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Report from the Front

Art criticism, sometimes with context, occasional politics. New shows: "events;" how to support the online edition: "works."


Mexican Modernism & Populism: "Paint the Revolution" at the Philadelphia Museum

Diego Rivera, Dance in Tehuantepec, 1928. Oil on canvas, 6 feet 6-3/8 inches x 63-3/4 inches (199 x 162 cm). Private Collection. © Banco de México Diego Rivera Frida Kahlo Museums Trust, Mexico, D.F./Artists Rights Society (ARS), New York.
Folks, if you want a grand way to spend New Year’s, may I recommend you go to see “Paint the Revolution: Mexican Modernism, 1910-1950,” at the Philadelphia Museum of Art. This gargantuan exhibition of hundreds of easel paintings, watercolors, murals, photographs, and graphics grandly demonstrates how a radical, though not highly-industrialized, society in the first half of the 20th century managed to unite two movements often seen as antitheses—modernism and populism. The museum is open on New Year’s Day, and this show will end its run there on January 8 (you can still see it from February to April at the Museo del Palacio de Bellas Artes in Mexico City)..  Read More 
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It is my pleasure to report on the publication of a 178-page book, Peter Hide: A Sculptor’s Life, new from Hagios Press, an independent publisher in Regina, Saskatchewan that has also published work by Terry Fenton. As I contributed an essay to this book, and helped to edit several others, I can’t very well review it. I shall merely tell my readers that  Read More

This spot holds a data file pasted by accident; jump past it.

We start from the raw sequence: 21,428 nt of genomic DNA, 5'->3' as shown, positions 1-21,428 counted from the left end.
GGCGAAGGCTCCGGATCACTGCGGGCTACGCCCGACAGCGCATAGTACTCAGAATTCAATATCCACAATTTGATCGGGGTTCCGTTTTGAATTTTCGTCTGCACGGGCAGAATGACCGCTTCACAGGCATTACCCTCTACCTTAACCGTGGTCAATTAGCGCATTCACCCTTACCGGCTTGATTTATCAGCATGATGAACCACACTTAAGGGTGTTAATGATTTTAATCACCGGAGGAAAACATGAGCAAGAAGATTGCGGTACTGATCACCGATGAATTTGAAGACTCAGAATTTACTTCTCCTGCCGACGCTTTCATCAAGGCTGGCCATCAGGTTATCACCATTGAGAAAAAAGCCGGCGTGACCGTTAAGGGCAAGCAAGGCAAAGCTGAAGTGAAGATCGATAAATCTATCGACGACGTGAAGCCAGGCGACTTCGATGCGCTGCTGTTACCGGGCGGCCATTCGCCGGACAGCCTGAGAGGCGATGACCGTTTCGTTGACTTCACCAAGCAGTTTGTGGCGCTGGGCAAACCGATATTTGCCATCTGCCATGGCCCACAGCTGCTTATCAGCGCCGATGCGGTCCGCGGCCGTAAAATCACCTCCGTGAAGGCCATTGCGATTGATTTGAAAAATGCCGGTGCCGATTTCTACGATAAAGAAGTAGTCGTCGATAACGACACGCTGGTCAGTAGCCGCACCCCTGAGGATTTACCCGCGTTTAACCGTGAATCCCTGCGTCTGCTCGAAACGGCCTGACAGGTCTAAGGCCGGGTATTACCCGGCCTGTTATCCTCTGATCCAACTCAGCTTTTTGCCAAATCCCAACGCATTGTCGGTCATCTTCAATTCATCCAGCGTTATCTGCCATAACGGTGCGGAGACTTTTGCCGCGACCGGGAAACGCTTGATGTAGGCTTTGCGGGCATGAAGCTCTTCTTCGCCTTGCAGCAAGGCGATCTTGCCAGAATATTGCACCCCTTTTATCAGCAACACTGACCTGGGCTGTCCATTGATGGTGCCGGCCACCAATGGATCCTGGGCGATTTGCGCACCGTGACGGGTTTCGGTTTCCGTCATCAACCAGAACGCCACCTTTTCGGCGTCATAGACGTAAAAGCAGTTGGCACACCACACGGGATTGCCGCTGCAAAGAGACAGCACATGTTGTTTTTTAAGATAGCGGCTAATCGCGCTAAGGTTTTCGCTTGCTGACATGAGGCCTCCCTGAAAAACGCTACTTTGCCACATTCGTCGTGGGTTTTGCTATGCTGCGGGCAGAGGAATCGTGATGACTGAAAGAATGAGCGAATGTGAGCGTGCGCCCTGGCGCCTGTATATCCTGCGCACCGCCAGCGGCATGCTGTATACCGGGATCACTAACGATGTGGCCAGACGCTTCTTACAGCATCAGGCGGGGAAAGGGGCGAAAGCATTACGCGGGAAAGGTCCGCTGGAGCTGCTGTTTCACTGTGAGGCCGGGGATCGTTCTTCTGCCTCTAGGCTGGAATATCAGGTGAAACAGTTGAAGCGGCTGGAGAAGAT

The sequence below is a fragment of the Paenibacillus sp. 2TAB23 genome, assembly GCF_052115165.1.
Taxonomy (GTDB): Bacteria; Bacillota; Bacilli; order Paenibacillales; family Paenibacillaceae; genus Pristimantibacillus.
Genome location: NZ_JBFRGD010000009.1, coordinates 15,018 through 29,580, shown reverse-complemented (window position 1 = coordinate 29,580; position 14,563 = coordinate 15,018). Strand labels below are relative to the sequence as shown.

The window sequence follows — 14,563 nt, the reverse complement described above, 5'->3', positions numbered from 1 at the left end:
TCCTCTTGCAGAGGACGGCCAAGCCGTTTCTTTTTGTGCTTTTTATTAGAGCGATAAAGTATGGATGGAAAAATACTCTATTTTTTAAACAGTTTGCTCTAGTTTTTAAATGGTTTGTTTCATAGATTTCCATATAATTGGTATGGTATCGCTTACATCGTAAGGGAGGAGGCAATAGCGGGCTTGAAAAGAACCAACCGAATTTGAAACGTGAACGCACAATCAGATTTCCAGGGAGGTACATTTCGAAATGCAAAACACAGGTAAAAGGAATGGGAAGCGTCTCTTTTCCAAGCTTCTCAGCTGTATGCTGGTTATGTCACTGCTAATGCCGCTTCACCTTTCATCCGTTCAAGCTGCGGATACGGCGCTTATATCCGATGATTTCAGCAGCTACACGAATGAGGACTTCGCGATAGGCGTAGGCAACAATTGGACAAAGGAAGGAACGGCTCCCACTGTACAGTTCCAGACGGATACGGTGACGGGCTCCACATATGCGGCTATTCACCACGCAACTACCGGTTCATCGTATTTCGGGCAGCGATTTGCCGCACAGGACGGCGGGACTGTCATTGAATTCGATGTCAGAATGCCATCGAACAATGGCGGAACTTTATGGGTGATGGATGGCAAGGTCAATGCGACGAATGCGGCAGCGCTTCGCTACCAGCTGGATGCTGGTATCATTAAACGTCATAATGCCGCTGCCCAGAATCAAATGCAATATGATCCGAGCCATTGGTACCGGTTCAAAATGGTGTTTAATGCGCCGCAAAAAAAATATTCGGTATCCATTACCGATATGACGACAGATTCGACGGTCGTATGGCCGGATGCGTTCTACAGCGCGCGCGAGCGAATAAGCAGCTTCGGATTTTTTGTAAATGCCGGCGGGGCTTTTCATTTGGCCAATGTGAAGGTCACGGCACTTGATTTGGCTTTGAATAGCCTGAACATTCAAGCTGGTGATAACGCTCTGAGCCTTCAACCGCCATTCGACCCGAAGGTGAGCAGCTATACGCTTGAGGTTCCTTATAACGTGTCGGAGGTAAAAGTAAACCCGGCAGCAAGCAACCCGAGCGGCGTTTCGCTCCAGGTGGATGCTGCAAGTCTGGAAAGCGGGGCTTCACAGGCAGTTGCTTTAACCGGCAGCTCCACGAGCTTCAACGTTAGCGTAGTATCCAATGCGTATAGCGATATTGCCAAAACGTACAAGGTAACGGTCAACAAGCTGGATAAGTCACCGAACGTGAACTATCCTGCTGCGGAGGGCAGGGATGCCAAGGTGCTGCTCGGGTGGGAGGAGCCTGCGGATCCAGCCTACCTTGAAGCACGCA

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Conrad Meit, Adam and Eve statues, Wittenberg, ca. 1510. Foundation Schloss Friedenstein, Gotha.
Two of the most momentous developments in modern European history occurred less than a century apart. The 15th century saw the efflorescence of the Renaissance, in Italy and Northern Europe, especially the Low Countries—while Northern Europe, especially Germany, Switzerland and England experienced the profound upheaval of the Protestant Reformation in the early 16th century. Currently, The Morgan Library & Museum is hosting two excellent exhibitions, one for each of these two momentous moments—and both with Teutonic pedigrees. Whether we’re talking about Hans Memling or Lucas Cranach the Elder & Martin Luther, we’re talking about figures born in what is today Germany. Read More 
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Group of Celadon Figurines. Three Kingdoms period, Wu kingdom (222–280). Glazed porcelain; various dimensions, from 5 3/8 to 7 5/8 in. Unearthed in 2006 from the Wu tomb at Shangfang in Jiangning, Jiangsu. Collection of the Nanjing Municipal Museum.
Two venerable uptown venues have recently moved downtown (which seems to be the “happening” neighborhood in Manhattan today). At the China Institute Gallery, we have very ancient art, while at the International Center of Photography Museum, we have very contemporary. And in other respects, my visits to these two institutions offered contrasts, too.

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